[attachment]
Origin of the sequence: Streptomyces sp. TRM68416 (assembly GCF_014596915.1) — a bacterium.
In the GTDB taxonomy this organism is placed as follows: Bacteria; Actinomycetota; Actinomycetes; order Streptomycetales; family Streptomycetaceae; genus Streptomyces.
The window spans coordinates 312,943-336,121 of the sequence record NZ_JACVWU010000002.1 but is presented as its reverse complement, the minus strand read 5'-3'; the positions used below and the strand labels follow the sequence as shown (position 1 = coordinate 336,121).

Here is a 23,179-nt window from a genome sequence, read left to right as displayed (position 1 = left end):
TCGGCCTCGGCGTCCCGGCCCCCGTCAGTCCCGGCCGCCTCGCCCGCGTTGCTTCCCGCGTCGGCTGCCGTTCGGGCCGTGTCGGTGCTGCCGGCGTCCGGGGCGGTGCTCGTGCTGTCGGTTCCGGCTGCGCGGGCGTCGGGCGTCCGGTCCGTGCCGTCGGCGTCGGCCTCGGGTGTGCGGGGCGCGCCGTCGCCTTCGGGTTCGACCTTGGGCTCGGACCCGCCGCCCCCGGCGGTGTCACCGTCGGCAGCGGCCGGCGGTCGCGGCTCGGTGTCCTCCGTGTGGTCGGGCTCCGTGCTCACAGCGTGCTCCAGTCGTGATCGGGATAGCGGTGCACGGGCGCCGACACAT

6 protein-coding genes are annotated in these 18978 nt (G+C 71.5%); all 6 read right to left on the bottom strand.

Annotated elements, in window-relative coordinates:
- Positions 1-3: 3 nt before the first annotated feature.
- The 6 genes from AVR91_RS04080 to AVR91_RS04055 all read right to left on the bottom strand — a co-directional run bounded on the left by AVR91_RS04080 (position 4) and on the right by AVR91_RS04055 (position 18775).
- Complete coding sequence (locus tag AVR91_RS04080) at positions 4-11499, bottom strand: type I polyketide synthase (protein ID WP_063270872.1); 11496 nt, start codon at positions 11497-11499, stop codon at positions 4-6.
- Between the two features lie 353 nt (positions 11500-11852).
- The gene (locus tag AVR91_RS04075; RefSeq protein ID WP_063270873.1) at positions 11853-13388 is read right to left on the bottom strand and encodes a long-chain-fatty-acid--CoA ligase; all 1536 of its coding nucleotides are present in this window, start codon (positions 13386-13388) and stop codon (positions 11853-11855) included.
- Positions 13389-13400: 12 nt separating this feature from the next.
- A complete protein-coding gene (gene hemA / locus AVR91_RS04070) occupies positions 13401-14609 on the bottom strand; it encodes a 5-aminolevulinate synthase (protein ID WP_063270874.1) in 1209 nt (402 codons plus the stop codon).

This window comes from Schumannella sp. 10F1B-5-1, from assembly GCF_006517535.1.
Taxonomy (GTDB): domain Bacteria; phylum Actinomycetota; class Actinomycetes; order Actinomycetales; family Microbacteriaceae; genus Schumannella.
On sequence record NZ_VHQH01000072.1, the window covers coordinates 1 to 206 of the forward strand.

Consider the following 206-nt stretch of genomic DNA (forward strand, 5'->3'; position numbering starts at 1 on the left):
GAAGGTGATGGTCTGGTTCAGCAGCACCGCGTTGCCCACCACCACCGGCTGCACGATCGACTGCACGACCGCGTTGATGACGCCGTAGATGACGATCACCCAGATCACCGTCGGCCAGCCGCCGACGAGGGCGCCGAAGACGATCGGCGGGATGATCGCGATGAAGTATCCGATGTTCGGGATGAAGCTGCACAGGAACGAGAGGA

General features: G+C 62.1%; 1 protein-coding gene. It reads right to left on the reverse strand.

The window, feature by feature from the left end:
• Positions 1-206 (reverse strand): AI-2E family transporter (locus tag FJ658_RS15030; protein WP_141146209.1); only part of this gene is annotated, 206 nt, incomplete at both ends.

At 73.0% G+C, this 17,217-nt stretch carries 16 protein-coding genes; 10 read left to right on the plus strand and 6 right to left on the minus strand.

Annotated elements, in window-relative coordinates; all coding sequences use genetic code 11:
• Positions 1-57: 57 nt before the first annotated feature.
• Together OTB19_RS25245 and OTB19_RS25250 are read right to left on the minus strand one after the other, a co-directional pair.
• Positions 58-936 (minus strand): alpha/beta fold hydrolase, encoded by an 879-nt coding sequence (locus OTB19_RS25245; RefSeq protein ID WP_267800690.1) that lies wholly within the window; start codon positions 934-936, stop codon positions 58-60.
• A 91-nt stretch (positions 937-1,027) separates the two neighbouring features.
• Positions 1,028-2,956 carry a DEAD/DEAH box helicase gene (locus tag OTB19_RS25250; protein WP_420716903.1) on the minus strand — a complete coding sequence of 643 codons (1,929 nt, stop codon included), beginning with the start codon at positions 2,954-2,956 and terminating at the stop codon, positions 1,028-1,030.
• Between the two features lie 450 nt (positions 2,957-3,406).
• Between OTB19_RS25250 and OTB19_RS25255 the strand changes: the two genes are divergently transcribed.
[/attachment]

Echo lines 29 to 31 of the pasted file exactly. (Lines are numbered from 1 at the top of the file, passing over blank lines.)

• Positions 1,028-2,956 carry a DEAD/DEAH box helicase gene (locus tag OTB19_RS25250; protein WP_420716903.1) on the minus strand — a complete coding sequence of 643 codons (1,929 nt, stop codon included), beginning with the start codon at positions 2,954-2,956 and terminating at the stop codon, positions 1,028-1,030.
• Between the two features lie 450 nt (positions 2,957-3,406).
• Between OTB19_RS25250 and OTB19_RS25255 the strand changes: the two genes are divergently transcribed.